History looms behind delay of South Korea-Japan military deal | Asia| An in-depth look at news from across the continent | DW | 30.06.2012
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History looms behind delay of South Korea-Japan military deal

South Korea has put off signing a military deal with Japan that would have seen the countries sharing more information. Despite important mutual interests, the shadow cast by history makes for a troubled relationship.

South Korean Foreign Ministry spokesman Cho Byung-jae said that the government had been asked to delay the signing of the agreement only hours before it was due to take place in Tokyo.

The request came from South Korea's ruling Saenuri Party. The deal, known as the South Korea-Japan General Security of Military Information Agreement, allows for the sharing of military intelligence on North Korea.

"It seems that the big thing they wanted to share was satellite imagery of North Korea and its nuclear sites," said Jason Strother, DW correspondent in South Korea.

The presidential cabinet had approved the signing of the agreement on Tuesday, with the assembly still in recess. Japan's government sanctioned it on Friday.

But in a country where memories of a decades-long Japanese occupation still run deep, the policy soon attracted criticism.

A North Korean soldier observes through a pair of binoculars to the south at the Truce Village of Panmunjom

Japan and South Korea are wary of Pyongyang's plans

"President Lee didn't even have the support of his own party on this," said Strother. "The presidential cabinet were trying to keep it as low profile as possible but it became clear that even his own ruling party were not happy about it."

Wounds far from healed

Bitter recollections linger of Japanese rule between 1910 and 1945, while present day disputes also cast a shadow. Seoul and Tokyo have long contested the ownership of a group of rocky islets, the Liancourt Rocks, that lie in the sea between them. Even the name of that body of water - being called either the Sea of Japan or, from a Korean perspective, the East Sea - is a bone of contention.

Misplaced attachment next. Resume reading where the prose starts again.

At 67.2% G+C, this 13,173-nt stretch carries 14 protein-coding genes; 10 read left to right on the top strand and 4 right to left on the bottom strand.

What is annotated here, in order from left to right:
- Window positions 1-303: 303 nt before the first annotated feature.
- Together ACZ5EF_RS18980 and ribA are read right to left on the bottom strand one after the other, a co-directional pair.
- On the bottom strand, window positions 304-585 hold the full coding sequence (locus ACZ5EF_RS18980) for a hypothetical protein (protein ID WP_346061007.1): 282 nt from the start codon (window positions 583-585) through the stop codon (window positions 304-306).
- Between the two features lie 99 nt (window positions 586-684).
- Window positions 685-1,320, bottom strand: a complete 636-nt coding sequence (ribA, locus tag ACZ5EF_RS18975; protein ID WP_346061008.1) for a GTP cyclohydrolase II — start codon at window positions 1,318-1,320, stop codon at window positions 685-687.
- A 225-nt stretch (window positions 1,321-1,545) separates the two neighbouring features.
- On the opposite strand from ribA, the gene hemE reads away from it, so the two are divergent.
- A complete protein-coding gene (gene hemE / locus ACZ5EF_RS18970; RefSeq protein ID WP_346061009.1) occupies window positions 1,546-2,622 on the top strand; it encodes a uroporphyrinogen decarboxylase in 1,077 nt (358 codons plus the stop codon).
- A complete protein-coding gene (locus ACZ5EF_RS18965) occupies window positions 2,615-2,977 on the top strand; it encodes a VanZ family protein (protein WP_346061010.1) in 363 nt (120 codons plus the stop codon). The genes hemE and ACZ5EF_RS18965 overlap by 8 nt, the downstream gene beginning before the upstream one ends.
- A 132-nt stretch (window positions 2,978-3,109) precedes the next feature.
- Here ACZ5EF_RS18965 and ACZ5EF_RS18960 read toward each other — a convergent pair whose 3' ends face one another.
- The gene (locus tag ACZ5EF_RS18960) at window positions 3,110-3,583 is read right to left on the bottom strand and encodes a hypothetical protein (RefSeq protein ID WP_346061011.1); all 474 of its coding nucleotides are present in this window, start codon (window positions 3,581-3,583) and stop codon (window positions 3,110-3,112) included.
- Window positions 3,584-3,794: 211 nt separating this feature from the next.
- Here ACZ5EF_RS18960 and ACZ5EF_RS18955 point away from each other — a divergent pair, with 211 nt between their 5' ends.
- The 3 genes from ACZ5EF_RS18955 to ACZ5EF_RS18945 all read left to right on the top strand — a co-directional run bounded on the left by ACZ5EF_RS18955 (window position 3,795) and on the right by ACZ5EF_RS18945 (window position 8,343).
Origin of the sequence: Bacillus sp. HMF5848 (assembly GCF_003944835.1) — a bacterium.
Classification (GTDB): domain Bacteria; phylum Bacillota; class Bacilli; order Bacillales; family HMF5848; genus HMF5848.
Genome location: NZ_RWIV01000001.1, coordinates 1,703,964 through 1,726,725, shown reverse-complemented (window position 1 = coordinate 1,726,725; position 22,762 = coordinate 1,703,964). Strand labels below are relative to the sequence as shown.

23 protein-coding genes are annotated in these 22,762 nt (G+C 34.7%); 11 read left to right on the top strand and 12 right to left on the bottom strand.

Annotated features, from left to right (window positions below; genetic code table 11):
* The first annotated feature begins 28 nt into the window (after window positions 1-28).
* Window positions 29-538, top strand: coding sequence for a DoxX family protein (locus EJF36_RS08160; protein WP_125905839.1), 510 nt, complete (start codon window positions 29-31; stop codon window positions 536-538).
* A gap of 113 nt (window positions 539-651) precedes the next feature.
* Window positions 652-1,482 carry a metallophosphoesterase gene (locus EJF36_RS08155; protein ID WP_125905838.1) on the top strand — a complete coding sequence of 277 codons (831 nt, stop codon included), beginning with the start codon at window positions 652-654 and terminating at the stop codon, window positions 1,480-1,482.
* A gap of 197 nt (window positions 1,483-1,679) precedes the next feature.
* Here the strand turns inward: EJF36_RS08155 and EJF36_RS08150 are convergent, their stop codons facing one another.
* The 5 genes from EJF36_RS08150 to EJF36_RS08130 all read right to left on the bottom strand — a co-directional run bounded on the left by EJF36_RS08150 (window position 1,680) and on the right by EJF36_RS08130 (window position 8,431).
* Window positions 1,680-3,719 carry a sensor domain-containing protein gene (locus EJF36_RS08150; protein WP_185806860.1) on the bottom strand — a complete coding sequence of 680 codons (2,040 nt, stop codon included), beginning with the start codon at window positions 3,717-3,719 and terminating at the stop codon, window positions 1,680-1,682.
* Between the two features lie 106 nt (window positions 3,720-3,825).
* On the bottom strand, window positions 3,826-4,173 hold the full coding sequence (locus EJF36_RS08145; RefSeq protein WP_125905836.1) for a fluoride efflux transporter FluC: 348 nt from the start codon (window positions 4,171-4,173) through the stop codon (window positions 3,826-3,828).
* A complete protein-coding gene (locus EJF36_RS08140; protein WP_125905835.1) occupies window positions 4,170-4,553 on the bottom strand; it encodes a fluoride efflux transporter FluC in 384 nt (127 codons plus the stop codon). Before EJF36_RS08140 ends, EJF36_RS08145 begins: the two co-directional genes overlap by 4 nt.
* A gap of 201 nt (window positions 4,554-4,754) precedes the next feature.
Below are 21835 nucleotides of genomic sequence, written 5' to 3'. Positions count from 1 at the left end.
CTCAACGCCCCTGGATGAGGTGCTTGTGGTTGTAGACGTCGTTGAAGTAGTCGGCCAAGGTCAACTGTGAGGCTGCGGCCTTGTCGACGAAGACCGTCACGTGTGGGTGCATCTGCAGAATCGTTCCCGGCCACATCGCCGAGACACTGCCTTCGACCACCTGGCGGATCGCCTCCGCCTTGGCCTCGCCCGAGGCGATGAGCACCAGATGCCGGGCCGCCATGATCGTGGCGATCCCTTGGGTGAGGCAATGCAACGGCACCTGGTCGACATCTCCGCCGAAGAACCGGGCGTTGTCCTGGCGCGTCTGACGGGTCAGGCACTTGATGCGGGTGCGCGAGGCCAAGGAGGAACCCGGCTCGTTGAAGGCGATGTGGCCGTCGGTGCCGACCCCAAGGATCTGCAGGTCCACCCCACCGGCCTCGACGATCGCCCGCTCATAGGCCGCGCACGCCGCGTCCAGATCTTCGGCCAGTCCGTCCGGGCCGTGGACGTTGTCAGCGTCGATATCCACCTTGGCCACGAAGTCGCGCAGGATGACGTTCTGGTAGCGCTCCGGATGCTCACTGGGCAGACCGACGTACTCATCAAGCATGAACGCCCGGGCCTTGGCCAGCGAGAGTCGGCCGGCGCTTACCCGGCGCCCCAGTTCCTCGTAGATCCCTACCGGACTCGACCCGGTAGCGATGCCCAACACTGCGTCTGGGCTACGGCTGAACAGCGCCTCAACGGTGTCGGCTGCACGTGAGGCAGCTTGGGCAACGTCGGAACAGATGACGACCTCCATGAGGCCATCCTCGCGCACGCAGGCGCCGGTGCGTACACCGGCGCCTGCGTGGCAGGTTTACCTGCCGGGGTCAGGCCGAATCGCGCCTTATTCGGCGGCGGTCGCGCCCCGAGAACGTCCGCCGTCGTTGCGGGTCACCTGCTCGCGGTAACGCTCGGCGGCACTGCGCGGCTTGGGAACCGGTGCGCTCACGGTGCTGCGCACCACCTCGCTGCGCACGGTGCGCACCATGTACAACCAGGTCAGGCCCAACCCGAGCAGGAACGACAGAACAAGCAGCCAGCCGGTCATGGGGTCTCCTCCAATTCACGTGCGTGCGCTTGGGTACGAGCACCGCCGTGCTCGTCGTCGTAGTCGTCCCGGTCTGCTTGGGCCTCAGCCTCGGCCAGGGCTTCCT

Japan's rejection of talks about the compensation of Korean women who were used by its soldiers as sex slaves during World War II has also raised the ire of many on the peninsula.

Some, like the watchdog group Citizens Coalition for Economic Justice fear the deal would help pave the way for Japanese troops to once again set foot in Korea. It's something that has profound implications.

"There's a lot of sensitivity about anything involving Japan and especially its military," said Strother. "A lot of Koreans don't feel that Japan has repented enough."

"They don't feel that South Korea should be working so closely with the Japanese military. It's like it happened yesterday."

Growing threat emphasizes benefits

The advantages of the deal seem clear for Seoul, which would have access to Japanese satellite imagery of the North and high-tech surveillance aircraft. The death of Kim Jong-Il and recent saber rattling by Pyongyang has raised tensions in the area. There are advantages too, for South Korea's ally the United States. With some 60,000 troops stationed in South Korea and Japan, Washington is keen to see the deal done.

South Korean Navy speedboats anchor at the Yeonpyeong Island, South Korea

South Korea and Japan have not had a military pact since WW II

"The first ting is that both countries perceive a growing threat from North Korea since the change of regime," said Markus Tidten, Japan and northeastern Asia expert at the German Institute for Security and International Affairs.

"Then there is the fact that both of them are anxious about the development of China and its growing military potential. So it's important for the two countries themselves from the point of view of their own defense and foreign policy."

"It is also a wish and aim of the USA that its two most important allies in Asia have a better relationship and cooperate more on these things."

The latest delay is the second time the deal has been postponed, with the original signing suspended only last month. The South's Foreign Ministry now says the government plans to consult legislators in the National Assembly before going ahead.

Author: Richard Connor
Editor: Sarah Berning

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